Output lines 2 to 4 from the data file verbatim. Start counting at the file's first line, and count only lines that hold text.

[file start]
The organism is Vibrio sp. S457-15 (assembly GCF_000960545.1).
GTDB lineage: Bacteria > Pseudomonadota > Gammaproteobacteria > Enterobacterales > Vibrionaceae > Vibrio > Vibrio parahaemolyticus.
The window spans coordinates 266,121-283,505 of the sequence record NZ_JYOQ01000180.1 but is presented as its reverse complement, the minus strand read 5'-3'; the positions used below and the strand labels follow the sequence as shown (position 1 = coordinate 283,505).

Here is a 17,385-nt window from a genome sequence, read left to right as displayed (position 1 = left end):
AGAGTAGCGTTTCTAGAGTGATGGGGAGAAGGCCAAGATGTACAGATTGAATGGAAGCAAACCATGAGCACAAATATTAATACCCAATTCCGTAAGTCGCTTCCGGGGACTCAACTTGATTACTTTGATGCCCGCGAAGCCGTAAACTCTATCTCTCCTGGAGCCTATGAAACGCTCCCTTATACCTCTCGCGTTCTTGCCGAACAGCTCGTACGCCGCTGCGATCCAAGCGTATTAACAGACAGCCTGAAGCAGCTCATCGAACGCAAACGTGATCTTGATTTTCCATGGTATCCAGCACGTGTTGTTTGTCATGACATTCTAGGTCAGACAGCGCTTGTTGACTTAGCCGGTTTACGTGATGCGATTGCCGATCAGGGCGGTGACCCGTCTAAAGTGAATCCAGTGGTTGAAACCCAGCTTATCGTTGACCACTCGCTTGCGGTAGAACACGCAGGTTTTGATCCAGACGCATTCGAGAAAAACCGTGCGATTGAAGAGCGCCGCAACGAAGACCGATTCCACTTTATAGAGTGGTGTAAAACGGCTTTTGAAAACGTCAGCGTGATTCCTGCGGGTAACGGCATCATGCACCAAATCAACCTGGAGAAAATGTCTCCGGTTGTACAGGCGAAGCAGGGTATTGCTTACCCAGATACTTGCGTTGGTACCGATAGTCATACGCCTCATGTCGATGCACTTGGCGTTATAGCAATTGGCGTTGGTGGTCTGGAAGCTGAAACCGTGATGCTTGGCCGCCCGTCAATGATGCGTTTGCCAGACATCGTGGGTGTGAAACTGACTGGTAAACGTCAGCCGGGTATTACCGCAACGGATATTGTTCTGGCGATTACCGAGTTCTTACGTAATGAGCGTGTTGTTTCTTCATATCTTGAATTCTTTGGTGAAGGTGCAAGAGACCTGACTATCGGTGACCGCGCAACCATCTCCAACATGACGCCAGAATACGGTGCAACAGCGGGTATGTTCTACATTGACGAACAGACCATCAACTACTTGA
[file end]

GTDB lineage: Bacteria > Pseudomonadota > Gammaproteobacteria > Enterobacterales > Vibrionaceae > Vibrio > Vibrio parahaemolyticus.
The window spans coordinates 266,121-283,505 of the sequence record NZ_JYOQ01000180.1 but is presented as its reverse complement, the minus strand read 5'-3'; the positions used below and the strand labels follow the sequence as shown (position 1 = coordinate 283,505).

Here is a 17,385-nt window from a genome sequence, read left to right as displayed (position 1 = left end):